R. Linturi Oy / R. Linturi Plc is founded by Kaija and Risto Linturi in 1983 to advance the usage of microcomputers in Finnish organizations. Initially the company offers courses in C-language programming and assembler level MS DOS programming and debugging as the first commercial provider in Finland. Soon the company widens its repertoire to other programming tools, networks and support. In 1985 R. Linturi Oy develops its first Windows programs, starts Windows programming courses and seminars and also buys a majority of Simul, which starts to import the first Windows applications before Windows itself is published. In 1987 the company starts publishing the first professional microcomputer magazine targeted to programmers and network support people in Finland. At the same time a daughter company Yritysmikrot Oy is founded and starts to publish microcomputer-oriented books. During this period the company’s R&D-spending is over 30 percent of total turnover having support from the government and a large business consortium to develop Windows and OS/2 programming tools and methodologies.
In the late 80’s the company widens its scope again and starts to invest in multimedia development and data communications, especially Internet protocols and the networking culture. R. Linturi Oy also enters PC dealer business as a co-founder of Novosys - current daughter of Novo Group. In 1992 the company sells its daughter company Simul and leaves Windows application import/distribution business. Soon after that the former managing director of Simul and a long time minority shareholder of R. Linturi Oy, Mr. Mikko Setälä leaves the company and becomes the founder of Lotus Finland. In 1992 the company purchases the training division of TKN - which by then has consulted and trained IT-professionals for 25 years. R. Linturi Oy also starts application training and becomes rapidly the largest IT-trainer in Finland. In 1993 the company leads another large development consortium and publishes the first multimedia CD-ROM in Finland containing 30 man-years of production effort and an enormous amount of content from the national and corporate archives. Also in 1993 the company celebrates its 10th anniversary and publishes a book of the national history of microcomputers: “Microcomputers in Finland 1973-1993” honoring the pioneering effort of Mr. Erkki Kurenniemi for creating the first commercially manufactured and marketed microcomputer already in 1973 - two years before the American MITS Altair. In 1993 R. Linturi Oy first starts using this domain www.linturi.fi and also starts the development of hybrid CD-ROMs with web-browsers and links to internet-content.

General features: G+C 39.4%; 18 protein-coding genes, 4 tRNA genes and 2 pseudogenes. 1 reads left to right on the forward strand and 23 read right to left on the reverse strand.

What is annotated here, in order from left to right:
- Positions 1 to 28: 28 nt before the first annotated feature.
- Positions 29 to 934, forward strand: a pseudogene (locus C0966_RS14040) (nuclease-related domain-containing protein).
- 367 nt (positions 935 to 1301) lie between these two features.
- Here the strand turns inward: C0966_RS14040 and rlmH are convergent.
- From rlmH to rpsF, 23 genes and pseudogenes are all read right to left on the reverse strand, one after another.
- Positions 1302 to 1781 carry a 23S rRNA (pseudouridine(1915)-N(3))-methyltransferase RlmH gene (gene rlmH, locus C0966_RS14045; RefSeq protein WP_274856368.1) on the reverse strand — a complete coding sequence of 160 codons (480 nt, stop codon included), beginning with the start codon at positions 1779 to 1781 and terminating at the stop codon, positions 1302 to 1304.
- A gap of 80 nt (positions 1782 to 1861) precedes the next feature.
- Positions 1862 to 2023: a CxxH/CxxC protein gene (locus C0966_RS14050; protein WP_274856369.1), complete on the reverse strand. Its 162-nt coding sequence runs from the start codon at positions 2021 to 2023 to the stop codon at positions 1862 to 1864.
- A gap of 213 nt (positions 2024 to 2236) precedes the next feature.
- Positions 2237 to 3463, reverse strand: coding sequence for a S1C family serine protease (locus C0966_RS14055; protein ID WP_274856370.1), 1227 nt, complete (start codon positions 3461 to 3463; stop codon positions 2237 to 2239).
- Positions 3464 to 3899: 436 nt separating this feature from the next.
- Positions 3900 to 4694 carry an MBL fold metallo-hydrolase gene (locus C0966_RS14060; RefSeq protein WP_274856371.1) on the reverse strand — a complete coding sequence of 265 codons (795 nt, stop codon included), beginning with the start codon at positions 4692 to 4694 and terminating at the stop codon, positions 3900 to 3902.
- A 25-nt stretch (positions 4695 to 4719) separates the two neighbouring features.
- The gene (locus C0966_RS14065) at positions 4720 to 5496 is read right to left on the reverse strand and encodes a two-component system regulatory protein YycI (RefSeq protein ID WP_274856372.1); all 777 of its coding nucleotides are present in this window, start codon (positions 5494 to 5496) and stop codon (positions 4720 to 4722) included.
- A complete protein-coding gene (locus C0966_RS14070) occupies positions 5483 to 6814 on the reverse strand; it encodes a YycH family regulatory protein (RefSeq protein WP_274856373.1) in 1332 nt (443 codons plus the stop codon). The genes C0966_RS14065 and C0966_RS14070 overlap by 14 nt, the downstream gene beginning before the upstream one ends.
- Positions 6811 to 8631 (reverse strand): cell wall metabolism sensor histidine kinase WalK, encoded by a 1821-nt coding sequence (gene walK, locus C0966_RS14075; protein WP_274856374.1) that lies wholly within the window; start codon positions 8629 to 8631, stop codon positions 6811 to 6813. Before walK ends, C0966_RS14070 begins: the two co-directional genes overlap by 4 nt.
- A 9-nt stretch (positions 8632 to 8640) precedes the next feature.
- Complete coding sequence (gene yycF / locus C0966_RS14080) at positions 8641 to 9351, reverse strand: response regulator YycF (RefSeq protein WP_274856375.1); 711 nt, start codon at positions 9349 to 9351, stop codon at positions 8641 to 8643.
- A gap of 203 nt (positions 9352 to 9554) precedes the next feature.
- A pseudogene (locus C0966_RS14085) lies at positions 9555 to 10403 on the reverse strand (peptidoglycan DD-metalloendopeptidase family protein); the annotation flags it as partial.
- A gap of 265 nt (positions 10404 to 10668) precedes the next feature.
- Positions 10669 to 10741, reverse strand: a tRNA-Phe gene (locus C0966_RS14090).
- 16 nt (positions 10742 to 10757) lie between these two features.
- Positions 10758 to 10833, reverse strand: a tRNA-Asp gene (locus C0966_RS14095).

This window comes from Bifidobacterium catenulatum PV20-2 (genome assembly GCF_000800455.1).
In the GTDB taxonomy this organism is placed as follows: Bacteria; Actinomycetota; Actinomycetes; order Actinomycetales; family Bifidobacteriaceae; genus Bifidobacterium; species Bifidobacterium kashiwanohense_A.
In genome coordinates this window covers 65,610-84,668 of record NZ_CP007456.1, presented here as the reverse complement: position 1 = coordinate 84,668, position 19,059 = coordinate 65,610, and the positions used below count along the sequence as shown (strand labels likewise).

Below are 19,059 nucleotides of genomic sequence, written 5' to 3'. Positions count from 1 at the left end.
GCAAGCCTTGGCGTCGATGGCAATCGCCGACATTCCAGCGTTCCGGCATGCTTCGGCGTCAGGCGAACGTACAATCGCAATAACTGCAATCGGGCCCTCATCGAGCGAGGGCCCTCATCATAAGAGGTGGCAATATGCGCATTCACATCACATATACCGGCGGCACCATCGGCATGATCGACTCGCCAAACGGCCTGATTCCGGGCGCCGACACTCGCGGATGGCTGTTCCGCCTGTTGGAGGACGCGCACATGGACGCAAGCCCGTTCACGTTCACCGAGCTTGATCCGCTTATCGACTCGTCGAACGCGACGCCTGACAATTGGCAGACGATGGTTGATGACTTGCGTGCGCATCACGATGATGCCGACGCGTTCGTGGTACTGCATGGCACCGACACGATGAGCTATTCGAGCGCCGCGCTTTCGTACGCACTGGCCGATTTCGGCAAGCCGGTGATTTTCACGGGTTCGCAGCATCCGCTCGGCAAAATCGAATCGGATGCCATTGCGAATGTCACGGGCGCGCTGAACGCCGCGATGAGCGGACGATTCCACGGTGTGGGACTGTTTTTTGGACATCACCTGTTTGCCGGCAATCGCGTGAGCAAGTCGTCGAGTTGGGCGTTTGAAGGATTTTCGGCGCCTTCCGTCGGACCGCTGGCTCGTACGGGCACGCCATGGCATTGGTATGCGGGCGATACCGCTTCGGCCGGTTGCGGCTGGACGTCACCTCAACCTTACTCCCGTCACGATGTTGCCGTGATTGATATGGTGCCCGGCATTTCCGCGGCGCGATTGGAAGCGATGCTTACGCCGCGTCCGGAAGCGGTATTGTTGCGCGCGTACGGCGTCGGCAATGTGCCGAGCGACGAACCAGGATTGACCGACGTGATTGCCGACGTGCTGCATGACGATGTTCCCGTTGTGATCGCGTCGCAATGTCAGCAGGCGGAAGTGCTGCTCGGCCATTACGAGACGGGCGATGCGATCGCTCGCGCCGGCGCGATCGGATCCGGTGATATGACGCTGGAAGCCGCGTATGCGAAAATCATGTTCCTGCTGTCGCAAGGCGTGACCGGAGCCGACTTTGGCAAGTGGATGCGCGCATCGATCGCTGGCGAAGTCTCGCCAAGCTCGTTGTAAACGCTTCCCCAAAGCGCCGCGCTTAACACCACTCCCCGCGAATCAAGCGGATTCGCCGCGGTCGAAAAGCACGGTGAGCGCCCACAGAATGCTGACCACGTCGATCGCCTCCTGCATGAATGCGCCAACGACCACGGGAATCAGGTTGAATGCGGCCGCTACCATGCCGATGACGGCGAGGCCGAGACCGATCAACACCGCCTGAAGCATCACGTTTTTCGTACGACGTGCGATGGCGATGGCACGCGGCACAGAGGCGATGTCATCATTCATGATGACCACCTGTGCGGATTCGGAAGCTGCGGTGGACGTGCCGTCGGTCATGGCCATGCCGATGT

In 1993 training functions are transferred to a daughter company, which gets to use the company name and web domain for three years. The daughter company buys the training department of ICL, which formerly was the Nokia’s IT-training institute. Simultaneously ICL becomes a minority shareholder of the daughter company. The list of training courses becomes extensive and also the first Linux-courses are marketed. By 1995 the daughter company has grown to be five times bigger than the second biggest competitor. The very profitable training company is then sold completely to ICL and the name changed later to Tieturi. During these arrangements Risto and Kaija Linturi purchase the training company’s key employees' shares in the mother company. Company President Veikko Kanerva leaves to become CEO of the former daughter company.
In early 1996 the multimedia development of Yritysmikrot merges with Tietovalta and R. Linturi Oy becomes their minority owner and the first “business angel”. Consulting and future research remain major functions of R. Linturi Oy. During this time Risto Linturi under a consulting relationship acts as the Technology Director of Helsinki Telephone Corporation and initiates Helsinki Arena 2000 project that later wins world fame and is the third large consortium project that R. Linturi Oy gets started. At the same time R. Linturi Oy builds a new home office and residence, which has 300 microprocessors directing the automated functions of the house thus investing heavily into building automation research. Also this project becomes world famous with its many innovations.
In 1997 R. Linturi Oy becomes one of the two lead investors in Arcus Software, which is the developer of the Virtual Helsinki 3D model and the tools for Helsinki Arena 2000 project and other similar models elsewhere. In 1998 the company publishes a futurological book “Sata Ilmiötä 2000 - 2020” (One hundred phenomena 2000-2020) and assists in creating future scenarios for some government projects. The emphasis of company research concentrates towards telecom related futurological concepts including sociological and structural changes catalysed by technology.
In 1999 R. Linturi Oy together with the other owners decides to sell Tietovalta, which by then has grown to be one of the largest new media companies in Finland. R. Linturi Oy decides to invest in FCS Partners headed by several former key employees of R. Linturi Oy and Tieturi and in so doing returns to training computer professionals. Innofactor is the next investment and soon after Venenum which is by now a daughter company of Innofactor. In 1999 R. Linturi Oy also becomes a minority owner in Vistacom - a Finnish pioneer in video telephony and in Lonix, which develops building automation. In 2000 R. Linturi Oy changes corporate structure, becomes a public company and simultaneously makes R. Linturi Oyj and R. Linturi Plc official company names.
In 2000 R. Linturi Plc has made major investments to Moller International, which develops personal VTOL-type flying vehicles and light rotary engines. In 2000 R. Linturi Plc has also invested in Gurusoft, which has developed Websom search algorithms for data mining purposes in the Internet and intranets.